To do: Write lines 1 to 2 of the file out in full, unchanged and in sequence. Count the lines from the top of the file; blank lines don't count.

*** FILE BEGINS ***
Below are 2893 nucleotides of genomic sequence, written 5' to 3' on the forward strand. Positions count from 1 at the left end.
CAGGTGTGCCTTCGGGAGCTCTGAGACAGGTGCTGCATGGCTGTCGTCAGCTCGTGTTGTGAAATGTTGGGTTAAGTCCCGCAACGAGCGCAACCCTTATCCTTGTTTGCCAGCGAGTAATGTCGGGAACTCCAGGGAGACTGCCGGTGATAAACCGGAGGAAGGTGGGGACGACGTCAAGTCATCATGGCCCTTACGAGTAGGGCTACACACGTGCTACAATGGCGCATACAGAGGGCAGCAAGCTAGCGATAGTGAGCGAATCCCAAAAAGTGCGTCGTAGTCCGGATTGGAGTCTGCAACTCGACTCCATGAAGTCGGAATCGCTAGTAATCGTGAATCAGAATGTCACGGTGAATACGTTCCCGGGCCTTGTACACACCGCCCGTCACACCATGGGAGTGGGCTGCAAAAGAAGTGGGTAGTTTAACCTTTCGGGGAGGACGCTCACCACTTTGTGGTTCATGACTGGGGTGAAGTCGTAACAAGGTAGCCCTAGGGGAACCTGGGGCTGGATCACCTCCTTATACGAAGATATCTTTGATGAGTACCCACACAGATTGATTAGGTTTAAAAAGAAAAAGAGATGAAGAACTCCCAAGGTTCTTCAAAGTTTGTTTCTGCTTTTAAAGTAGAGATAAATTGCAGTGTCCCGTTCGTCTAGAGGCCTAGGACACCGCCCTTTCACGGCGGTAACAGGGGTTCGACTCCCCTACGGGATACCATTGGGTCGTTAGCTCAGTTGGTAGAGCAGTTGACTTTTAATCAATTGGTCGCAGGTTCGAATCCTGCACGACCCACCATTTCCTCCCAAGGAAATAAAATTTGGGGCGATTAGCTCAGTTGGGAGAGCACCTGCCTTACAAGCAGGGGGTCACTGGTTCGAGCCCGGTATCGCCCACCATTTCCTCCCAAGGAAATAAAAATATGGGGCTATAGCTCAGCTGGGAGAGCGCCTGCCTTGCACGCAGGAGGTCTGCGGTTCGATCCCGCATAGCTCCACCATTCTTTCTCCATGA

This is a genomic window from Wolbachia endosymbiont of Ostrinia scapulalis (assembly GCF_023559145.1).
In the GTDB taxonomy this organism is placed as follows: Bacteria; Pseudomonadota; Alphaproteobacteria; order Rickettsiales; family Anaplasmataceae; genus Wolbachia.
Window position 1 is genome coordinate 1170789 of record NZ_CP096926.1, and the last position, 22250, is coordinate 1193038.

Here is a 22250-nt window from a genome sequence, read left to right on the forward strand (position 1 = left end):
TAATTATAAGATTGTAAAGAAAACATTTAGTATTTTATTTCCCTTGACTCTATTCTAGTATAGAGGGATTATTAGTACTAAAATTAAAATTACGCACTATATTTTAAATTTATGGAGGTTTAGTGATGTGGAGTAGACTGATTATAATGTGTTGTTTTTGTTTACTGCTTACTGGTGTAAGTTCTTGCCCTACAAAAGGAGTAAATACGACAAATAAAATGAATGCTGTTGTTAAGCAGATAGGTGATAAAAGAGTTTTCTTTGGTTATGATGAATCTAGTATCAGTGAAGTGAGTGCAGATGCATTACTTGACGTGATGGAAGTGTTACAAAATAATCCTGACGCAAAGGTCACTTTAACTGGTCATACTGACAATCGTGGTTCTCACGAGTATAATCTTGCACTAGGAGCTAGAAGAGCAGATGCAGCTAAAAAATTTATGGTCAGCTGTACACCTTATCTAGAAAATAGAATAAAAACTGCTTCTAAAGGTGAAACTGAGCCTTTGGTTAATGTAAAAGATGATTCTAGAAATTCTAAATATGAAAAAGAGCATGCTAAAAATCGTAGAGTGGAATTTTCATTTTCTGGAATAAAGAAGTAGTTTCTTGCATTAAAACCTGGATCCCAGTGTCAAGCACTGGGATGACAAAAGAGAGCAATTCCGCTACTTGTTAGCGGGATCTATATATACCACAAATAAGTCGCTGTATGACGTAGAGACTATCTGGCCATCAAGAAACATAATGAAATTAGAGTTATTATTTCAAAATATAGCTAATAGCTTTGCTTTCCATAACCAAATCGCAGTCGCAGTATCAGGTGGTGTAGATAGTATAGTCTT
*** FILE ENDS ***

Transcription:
Below are 2893 nucleotides of genomic sequence, written 5' to 3' on the forward strand. Positions count from 1 at the left end.
CAGGTGTGCCTTCGGGAGCTCTGAGACAGGTGCTGCATGGCTGTCGTCAGCTCGTGTTGTGAAATGTTGGGTTAAGTCCCGCAACGAGCGCAACCCTTATCCTTGTTTGCCAGCGAGTAATGTCGGGAACTCCAGGGAGACTGCCGGTGATAAACCGGAGGAAGGTGGGGACGACGTCAAGTCATCATGGCCCTTACGAGTAGGGCTACACACGTGCTACAATGGCGCATACAGAGGGCAGCAAGCTAGCGATAGTGAGCGAATCCCAAAAAGTGCGTCGTAGTCCGGATTGGAGTCTGCAACTCGACTCCATGAAGTCGGAATCGCTAGTAATCGTGAATCAGAATGTCACGGTGAATACGTTCCCGGGCCTTGTACACACCGCCCGTCACACCATGGGAGTGGGCTGCAAAAGAAGTGGGTAGTTTAACCTTTCGGGGAGGACGCTCACCACTTTGTGGTTCATGACTGGGGTGAAGTCGTAACAAGGTAGCCCTAGGGGAACCTGGGGCTGGATCACCTCCTTATACGAAGATATCTTTGATGAGTACCCACACAGATTGATTAGGTTTAAAAAGAAAAAGAGATGAAGAACTCCCAAGGTTCTTCAAAGTTTGTTTCTGCTTTTAAAGTAGAGATAAATTGCAGTGTCCCGTTCGTCTAGAGGCCTAGGACACCGCCCTTTCACGGCGGTAACAGGGGTTCGACTCCCCTACGGGATACCATTGGGTCGTTAGCTCAGTTGGTAGAGCAGTTGACTTTTAATCAATTGGTCGCAGGTTCGAATCCTGCACGACCCACCATTTCCTCCCAAGGAAATAAAATTTGGGGCGATTAGCTCAGTTGGGAGAGCACCTGCCTTACAAGCAGGGGGTCACTGGTTCGAGCCCGGTATCGCCCACCATTTCCTCCCAAGGAAATAAAAATATGGGGCTATAGCTCAGCTGGGAGAGCGCCTGCCTTGCACGCAGGAGGTCTGCGGTTCGATCCCGCATAGCTCCACCATTCTTTCTCCATGA